Sidney Sheldon didn't originally want a blonde actress to play Jeannie (lest the show draw unfavorable comparisons to Bewitched.) However, none of the other actresses competing for the part were able to play the role the way he had written her. Blonde Barbara Eden impressed Sheldon though in The Brass Bottle (1964), so she was hired.
Barbara Eden was the first blonde to audition for the role of Jeannie; all the other actresses competing for the role had dark hair.
During the first season, Jeannie's mother is portrayed by Florence Sundstrom and Lurene Tuttle; in later episodes "Jeannie and the Wild Pipchicks" and "Is There a Doctor in the House?" Barbara Eden assumes the role.
In a couple of early color episodes, Jeannie is wearing a green harem outfit instead of her customary pink one and in another episode she changes her hair color to black in an attempt to convince Tony to keep her. The green harem outfit as well as the black hair color would later be trademarks of Jeannie's wicked look-alike sister.
Jeannie's evil sister was officially known to NBC as "Jeannie II."
Paul Lynde guest starred in three episodes - one in season two and two in season three. In each episode he played a different character.
The fancy antique bottle in which Jeannie called home was actually a decorative Jim Beam liquor decanter, which originally contained "Beam's Choice" Kentucky Straight Bourbon Whisky. The bottle had been decorated and painted with gold leaf by the show's art department.
Anthony Nelson was in the Air Force; Roger Healey was in the Army.
Barbara Eden was pregnant during the filming of season one. This was disguised by shooting her in close-up or with a copious veil covering her front.
According to Barbara Eden, network executives and censors were unconcerned about her navel being seen until someone casually mentioned during the third season that it was occasionally visible when the waistband of her costume shifted. After that her navel was required to be covered.
Jeannie's '60s-era harem costume is now housed in the Smithsonian Institution in Washington, D.C..
The famous theme music was actually not used during season one, but since the first season was black and white, it was generally not syndicated with the rest of the series, so few people have seen it. The black and white episodes used jazz influenced background music while the color episodes used pop influenced background music.
When asked why did the show go off the air, Barbara Eden replied that producers felt they have enough episodes (over 100) for a syndication sale. She also attributed the end of the show to the fact that Tony and Jeannie got married, so the show lost viewers. Sidney Sheldon, Larry Hagman, and Bill Daily also agreed with the latter.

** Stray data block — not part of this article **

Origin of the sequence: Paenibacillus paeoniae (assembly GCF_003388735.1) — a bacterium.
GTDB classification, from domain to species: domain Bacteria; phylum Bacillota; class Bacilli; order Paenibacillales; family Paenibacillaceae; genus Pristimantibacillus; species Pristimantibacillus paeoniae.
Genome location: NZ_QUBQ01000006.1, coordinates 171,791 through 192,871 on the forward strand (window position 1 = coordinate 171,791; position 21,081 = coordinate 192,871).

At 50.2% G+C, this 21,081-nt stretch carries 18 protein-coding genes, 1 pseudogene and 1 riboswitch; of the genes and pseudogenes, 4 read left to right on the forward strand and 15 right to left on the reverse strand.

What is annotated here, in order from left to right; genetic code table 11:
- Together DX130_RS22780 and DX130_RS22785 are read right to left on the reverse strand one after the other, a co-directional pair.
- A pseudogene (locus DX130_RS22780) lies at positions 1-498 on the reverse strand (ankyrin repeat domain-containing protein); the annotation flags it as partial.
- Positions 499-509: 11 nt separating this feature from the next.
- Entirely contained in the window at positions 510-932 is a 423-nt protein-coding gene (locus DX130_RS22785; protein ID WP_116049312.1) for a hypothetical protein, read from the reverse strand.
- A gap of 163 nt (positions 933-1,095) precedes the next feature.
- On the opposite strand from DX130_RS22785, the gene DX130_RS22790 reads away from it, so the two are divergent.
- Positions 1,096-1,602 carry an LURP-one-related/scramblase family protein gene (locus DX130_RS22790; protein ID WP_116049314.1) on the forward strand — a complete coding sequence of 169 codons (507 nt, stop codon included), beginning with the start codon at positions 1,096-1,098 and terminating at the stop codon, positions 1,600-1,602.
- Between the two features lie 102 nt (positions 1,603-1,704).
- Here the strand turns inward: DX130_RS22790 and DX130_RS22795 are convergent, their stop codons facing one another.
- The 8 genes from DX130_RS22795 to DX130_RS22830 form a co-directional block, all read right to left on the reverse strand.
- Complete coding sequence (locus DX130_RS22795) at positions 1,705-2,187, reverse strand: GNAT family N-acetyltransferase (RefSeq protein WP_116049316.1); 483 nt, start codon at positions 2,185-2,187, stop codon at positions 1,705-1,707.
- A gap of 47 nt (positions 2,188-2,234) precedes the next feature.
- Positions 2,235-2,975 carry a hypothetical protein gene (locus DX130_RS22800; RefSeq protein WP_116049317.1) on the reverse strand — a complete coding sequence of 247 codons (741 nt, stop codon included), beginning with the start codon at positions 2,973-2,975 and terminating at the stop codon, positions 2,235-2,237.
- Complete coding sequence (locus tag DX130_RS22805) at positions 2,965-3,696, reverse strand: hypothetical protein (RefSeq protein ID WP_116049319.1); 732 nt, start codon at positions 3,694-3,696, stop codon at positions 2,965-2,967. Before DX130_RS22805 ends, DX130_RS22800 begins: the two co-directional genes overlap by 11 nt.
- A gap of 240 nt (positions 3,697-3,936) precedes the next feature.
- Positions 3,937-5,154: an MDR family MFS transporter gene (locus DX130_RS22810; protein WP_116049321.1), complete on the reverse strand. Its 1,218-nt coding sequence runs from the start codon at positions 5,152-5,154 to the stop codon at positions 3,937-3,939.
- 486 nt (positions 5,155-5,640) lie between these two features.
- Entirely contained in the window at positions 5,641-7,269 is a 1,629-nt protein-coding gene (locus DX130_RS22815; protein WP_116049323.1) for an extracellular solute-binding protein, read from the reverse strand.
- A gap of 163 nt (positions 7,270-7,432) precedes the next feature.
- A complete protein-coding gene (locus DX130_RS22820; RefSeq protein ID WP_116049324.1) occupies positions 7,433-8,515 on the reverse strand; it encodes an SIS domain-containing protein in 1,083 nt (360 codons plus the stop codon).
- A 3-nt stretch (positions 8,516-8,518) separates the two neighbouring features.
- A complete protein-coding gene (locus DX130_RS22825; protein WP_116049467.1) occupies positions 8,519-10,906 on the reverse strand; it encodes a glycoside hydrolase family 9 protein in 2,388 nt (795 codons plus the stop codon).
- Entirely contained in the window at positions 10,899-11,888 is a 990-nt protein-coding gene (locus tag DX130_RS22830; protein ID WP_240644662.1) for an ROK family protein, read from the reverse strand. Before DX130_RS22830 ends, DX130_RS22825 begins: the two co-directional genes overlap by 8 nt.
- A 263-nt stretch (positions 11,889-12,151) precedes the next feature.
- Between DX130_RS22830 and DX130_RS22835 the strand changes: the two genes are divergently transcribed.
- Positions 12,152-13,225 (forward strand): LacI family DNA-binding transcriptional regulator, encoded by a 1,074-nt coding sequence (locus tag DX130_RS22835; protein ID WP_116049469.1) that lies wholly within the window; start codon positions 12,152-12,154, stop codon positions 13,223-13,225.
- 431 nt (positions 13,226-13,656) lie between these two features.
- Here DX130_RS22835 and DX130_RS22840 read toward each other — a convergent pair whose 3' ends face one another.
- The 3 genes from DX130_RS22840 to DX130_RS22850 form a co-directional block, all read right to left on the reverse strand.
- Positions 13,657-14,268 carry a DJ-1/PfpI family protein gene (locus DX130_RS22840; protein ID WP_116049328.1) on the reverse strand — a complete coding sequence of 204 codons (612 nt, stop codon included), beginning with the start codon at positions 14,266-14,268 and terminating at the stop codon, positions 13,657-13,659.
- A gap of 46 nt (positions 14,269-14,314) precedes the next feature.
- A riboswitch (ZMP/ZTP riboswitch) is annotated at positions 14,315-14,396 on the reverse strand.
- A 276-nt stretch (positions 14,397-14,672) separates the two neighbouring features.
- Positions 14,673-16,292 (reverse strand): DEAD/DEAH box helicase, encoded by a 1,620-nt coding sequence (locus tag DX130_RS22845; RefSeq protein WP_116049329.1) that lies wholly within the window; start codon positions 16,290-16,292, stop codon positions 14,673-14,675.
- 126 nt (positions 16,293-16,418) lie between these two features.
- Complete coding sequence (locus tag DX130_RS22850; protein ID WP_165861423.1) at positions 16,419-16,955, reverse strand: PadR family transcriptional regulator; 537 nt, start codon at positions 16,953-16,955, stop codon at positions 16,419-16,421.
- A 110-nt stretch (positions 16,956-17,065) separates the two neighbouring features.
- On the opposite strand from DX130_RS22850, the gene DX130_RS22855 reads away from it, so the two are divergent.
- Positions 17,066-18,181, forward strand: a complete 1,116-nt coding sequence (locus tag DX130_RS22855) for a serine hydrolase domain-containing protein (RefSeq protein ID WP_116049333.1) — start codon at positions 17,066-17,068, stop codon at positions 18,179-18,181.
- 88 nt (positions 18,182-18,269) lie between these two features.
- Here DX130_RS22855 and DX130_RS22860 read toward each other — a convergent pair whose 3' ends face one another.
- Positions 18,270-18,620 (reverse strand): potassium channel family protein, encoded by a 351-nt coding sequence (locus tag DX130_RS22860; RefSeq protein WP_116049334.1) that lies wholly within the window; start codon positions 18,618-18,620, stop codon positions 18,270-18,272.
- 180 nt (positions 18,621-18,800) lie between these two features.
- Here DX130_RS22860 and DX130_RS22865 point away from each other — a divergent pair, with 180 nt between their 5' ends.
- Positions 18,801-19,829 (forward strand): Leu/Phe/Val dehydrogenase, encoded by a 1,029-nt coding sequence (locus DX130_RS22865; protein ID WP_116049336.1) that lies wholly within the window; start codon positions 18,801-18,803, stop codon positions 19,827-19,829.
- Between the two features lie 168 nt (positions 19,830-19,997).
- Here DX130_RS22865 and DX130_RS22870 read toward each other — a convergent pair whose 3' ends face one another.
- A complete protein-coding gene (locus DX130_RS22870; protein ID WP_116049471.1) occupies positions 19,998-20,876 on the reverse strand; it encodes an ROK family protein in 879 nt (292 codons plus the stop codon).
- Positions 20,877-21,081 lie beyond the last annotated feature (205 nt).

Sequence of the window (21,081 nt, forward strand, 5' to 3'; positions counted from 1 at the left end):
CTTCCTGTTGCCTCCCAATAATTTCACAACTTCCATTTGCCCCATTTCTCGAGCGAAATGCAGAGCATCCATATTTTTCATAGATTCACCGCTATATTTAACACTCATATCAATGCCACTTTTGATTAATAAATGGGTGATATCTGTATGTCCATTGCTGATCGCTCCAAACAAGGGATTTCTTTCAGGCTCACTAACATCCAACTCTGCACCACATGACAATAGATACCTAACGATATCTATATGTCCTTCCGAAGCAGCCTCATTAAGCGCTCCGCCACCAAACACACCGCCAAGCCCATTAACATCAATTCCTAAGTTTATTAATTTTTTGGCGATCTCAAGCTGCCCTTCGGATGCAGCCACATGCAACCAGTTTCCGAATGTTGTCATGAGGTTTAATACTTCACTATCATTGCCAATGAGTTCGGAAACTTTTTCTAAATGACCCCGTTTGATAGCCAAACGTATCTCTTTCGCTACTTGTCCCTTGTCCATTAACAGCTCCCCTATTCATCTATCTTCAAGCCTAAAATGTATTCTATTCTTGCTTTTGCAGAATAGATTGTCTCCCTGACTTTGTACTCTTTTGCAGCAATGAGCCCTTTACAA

In several interviews, Sidney Sheldon has said that he used The Brass Bottle (1964) - a film about a man (Tony Randall) who unleashes a genie (Burl Ives) who causes more problems for his master than he solves - as a working model for the show. In the movie, Randall's girlfriend was played by Barbara Eden.
In the episode "How to Marry an Astronaut", Barbara Eden's cries for help from inside the champagne bottle were real. As a prank, director Claudio Guzmán called "lunch!" and had everyone leave the set, leaving Eden trapped in the bottle. While everyone waited in a nearby hallway, the cameras kept rolling, and the resulting footage was used in the episode shown on TV.
Jeannie's harem shoes were made by Neiman Marcus. They were available in three colors: pink (Jeannie), green (Jeannie II), and white. Originally decorated with lace and beads, the insole read "Taj From India".
In the middle of the first season, Tony and Roger were both promoted from the rank of captain to major.
In one episode, Tony and Roger are working training a chimp named "Sam". This was seen as a slap at the show Bewitched, whose producers accused "Jeannie" of stealing some of their ideas.
In the episode "Mrs. Djinn Djinn" you can catch a peek of Barbara Eden's navel, which was still banned.
In the episode "My Poor Master the Civilian", Jeannie uses a future telling machine to see how Tony's life would turn out if he quit the space program and took a civilian job. The interior set used for Tony's office is the set used for Darrin Stephens' office in Bewitched.
On the show, all of the characters drove Pontiac automobiles.
Located on the Columbia Pictures back lot - the "Columbia Ranch" - in Burbank the exterior facade used as the Bellows' house was also used as the Stephens' house in Bewitched.
Tony Nelson's Air Force decorations are: Airman's Medal, Air Force Commendation Medal, Air Force Outstanding Unit Ribbon, Korean Service Medal and the Air Force Longevity Service Ribbon.
General Chuck Yeager, the first man to break the sound barrier, made a cameo appearance on an episode during the first season in the episode "Bigger Than a Bread Box, Better Than a Genie".
Before taking the role of Amanda Bellows, Emmaline Henry appeared in an the episode "Is There an Extra Genie in the House" as a magician's assistant (the magician was played by Bernard Fox, "Dr. Bombay" from Bewitched.)
Season one was filmed in black-and-white because NBC did not want to pay for the extra expense of filming it in color (The network did not believe the series would last beyond one season. According to Sidney Sheldon in his autobiography "The Other Side Of Me", he offered to pay the extra $400 an episode needed for color filming at the beginning of the series. Screen Gems executive Jerry Hyams advised him, "Sidney, don't throw your money away.")